• ifconfig: Use the command “ifconfig” to see all configured network interfaces (Ethernet, WiFi, USB, etc) on your machine.
  • iwconfig: Use the command “iwconfig” to see all configured WiFi network interfaces on your machine.
  • Who am I? The easiest way to determine the IP address (or addresses) of a Linux machine is to log into it and use the command “ifconfig”.
  • WiFi Groundhog Day! Unfortunately, at present the BBBW does not remember WiFi settings

Update your BBB Debian Distribution

On the BBB run the Linux commands “sudo apt update” and “sudo apt dist-upgrade”

FYI on a recently purchased BBB Wireless was loaded with the 4.4.30 kernel, “uname -a” returned “Linux beaglebone 4.4.30-ti-r64 #1 SMP Fri Nov 4 21:23:33 UTC 2016 armv7l GNU/Linux”

Installing the Robotics Cape Software on the BBB

  • Installation from Debian Repositories: On the BBB run the command “apt-get install roboticscape”. When prompted for “Which program to run on boot?” Select “blink” or “nothing”, you can change this later. It will tell you that it is enabling battery_monitor service and roboticscape service, then remind you to configure your robtoics cape software with the Linux commands
    • “sudo systemctl enable roboticscape”
    • “sudo /usr/bin/”
  • Installation from Source

You will want to install a copy of the robotics cape source and example code on your BBB. It is available here: To install a copy in your home directory:

Now you can browse the robotics cape source code and follow the instructions to compile and install the robotics cape library and example programs.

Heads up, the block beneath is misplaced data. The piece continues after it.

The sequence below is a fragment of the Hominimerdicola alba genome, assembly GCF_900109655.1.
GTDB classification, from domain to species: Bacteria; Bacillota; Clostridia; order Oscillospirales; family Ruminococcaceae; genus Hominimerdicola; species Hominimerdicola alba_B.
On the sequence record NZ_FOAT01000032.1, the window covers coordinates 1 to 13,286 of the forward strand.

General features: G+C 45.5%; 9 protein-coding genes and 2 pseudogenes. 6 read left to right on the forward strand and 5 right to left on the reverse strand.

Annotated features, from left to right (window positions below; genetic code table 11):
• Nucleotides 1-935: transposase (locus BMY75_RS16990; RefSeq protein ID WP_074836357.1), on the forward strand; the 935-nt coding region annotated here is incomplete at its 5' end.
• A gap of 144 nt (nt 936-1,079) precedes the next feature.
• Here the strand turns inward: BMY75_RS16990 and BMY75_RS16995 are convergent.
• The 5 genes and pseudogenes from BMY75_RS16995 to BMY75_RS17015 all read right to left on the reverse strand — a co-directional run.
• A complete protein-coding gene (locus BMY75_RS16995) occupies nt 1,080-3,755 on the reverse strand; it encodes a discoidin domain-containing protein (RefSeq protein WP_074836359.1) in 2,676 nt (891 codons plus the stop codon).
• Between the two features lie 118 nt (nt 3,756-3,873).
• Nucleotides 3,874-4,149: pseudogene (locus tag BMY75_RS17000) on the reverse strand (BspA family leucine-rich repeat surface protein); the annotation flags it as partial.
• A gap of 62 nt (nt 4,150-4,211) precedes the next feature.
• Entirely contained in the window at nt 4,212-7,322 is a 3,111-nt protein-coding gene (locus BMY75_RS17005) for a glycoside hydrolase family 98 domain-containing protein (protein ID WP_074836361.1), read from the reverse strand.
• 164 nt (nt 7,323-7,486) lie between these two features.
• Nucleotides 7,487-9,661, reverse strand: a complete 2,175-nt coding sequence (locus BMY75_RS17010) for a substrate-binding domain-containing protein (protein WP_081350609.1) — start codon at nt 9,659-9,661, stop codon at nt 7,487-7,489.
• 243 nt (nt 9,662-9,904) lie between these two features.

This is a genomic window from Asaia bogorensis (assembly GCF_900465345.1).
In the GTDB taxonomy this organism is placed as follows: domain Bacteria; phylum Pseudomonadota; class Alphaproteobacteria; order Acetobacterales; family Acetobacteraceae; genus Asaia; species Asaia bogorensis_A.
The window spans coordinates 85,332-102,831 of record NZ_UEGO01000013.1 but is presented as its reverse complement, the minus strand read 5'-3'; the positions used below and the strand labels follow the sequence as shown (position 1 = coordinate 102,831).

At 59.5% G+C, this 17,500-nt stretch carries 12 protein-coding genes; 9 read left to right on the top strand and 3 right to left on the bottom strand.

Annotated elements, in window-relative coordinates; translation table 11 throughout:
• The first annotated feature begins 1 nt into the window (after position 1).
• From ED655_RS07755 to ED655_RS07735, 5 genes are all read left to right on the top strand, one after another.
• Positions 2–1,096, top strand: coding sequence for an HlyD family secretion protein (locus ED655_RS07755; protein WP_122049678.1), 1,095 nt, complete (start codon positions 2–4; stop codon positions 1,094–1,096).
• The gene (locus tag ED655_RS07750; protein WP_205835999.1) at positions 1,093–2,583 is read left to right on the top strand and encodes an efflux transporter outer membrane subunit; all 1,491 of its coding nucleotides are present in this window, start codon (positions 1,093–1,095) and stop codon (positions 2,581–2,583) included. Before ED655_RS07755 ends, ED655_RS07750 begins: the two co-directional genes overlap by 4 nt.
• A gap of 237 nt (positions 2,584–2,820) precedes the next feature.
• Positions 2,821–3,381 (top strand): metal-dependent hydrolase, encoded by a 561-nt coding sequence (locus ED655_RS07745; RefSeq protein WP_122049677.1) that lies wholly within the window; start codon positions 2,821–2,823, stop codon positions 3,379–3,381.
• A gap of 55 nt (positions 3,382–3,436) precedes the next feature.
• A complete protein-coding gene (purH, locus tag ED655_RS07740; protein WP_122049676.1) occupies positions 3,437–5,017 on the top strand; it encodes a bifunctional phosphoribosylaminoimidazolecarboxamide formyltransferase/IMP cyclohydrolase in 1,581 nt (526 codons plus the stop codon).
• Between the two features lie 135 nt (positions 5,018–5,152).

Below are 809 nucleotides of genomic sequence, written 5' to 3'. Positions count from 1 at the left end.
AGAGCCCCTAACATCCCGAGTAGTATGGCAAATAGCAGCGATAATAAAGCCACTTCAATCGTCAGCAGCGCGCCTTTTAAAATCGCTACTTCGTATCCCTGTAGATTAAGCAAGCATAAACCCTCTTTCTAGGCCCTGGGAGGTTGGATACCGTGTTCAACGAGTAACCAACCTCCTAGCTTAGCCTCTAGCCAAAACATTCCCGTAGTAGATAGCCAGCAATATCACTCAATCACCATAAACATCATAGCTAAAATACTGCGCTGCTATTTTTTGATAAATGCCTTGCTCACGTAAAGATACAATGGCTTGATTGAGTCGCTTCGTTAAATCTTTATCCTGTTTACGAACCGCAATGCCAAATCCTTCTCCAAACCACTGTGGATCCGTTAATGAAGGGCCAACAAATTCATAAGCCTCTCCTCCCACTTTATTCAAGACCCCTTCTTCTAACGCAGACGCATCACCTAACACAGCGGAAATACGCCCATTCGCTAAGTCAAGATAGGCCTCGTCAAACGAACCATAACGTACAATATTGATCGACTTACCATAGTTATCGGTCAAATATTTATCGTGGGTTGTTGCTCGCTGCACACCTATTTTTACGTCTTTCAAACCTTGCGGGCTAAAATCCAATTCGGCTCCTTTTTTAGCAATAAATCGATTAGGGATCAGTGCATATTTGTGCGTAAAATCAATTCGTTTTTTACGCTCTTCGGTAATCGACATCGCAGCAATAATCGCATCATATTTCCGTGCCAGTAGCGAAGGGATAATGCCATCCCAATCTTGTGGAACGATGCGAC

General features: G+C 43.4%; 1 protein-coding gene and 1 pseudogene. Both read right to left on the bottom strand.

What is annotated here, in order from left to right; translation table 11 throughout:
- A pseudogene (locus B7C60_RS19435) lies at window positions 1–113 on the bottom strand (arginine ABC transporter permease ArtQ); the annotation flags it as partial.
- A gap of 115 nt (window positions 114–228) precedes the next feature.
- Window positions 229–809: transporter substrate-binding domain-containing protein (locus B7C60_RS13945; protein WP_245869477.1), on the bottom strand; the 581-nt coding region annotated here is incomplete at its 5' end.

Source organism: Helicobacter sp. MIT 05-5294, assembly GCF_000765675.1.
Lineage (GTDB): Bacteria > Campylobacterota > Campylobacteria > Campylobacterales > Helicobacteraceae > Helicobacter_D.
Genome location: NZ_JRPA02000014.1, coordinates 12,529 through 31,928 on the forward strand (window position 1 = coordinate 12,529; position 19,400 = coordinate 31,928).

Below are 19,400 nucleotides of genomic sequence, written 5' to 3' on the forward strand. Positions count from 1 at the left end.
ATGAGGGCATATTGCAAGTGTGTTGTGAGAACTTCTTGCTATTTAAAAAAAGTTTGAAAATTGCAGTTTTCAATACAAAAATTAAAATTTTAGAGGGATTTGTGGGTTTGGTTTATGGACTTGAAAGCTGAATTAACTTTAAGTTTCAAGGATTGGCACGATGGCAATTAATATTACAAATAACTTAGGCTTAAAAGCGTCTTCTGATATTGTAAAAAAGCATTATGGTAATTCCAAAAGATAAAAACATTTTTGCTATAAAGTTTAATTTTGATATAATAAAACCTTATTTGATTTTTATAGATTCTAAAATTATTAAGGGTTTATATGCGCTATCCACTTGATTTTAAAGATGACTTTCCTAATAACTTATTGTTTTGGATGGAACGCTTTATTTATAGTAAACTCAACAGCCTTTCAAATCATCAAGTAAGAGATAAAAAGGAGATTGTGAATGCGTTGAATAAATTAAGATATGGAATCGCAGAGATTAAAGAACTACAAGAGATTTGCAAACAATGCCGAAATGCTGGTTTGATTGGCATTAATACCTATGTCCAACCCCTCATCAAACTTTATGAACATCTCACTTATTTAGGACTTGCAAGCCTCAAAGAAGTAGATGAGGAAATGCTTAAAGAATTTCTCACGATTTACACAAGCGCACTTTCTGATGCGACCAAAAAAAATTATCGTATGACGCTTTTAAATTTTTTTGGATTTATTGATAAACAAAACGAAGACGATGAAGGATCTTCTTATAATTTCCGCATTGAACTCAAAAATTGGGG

Notes on Installing ROS on the BBB

The ROS Kinetic repos for the ARM processor are not fully complete, so we will have to do a source installation for now.

  • Setup your repos and keys as per
  • “sudo sh -c ‘echo “deb $(lsb_release -sc) main” > /etc/apt/sources.list.d/ros-latest.list'”
    • “sudo apt-key adv –keyserver hkp:// –recv-key 421C365BD9FF1F717815A3895523BAEEB01FA116”
  • Install ROS Core from source following the instructions here:
    • Install build tools and initialize rosdep
      • “sudo apt-get install python-rosdep python-rosinstall-generator python-wstool python-rosinstall build-essential”
      • “rosdep init”
      • “resdep update”
    • Make a place to build ROS and cd to it:
      • “mkdir -p ros_catkin_ws”
      • “cd ros_catkin_ws”
    • Install source code and initialize the build system with:
      • “rosinstall_generator ros_comm –rosdistro kinetic –deps –wet-only –tar > kinetic-ros_comm-wet.rosinstall”
      • “wstool init -j8 src kinetic-ros_comm-wet.rosinstall”
    • Install all dependencies: “rosdep install –from-paths src –ignore-src –rosdistro kinetic -y”
    • Build and Install ROS core
    • Build with “./src/catkin/bin/catkin_make_isolated –install –install-space /opt/ros/kinetic -DCMAKE_BUILD_TYPE=Release.” — Note that “–install-space /opt/ros/kinetic” places the installed version in /opt/ros/kenetic. The build will take several hours.
    • Install ROS Core with “./src/catkin/bin/catkin_make_isolated –install”
    • Test ROS on the BBB
      • run the command “source /opt/ros/kinetic/setup.bash” and add it to the end of your ~/.bashrc
      • Check for ROS environment variables setup by /opt/ros/kinetic/setup.bash with the command “printenv | grep ROS”
      • Run a basic ros command such as “roscore”. In another window try “rostopic list”.
      • Note that this basic ROS core is bare-bones, it only contains standard messages as specified in “/opt/ros/kinetic/include/std_msgs/”, it does not contain higher level messages such as geometry_msgs or sensor_msgs, and it does not contain high-level utilities such as RVIZ, Gazebo, rqt_graph, etc.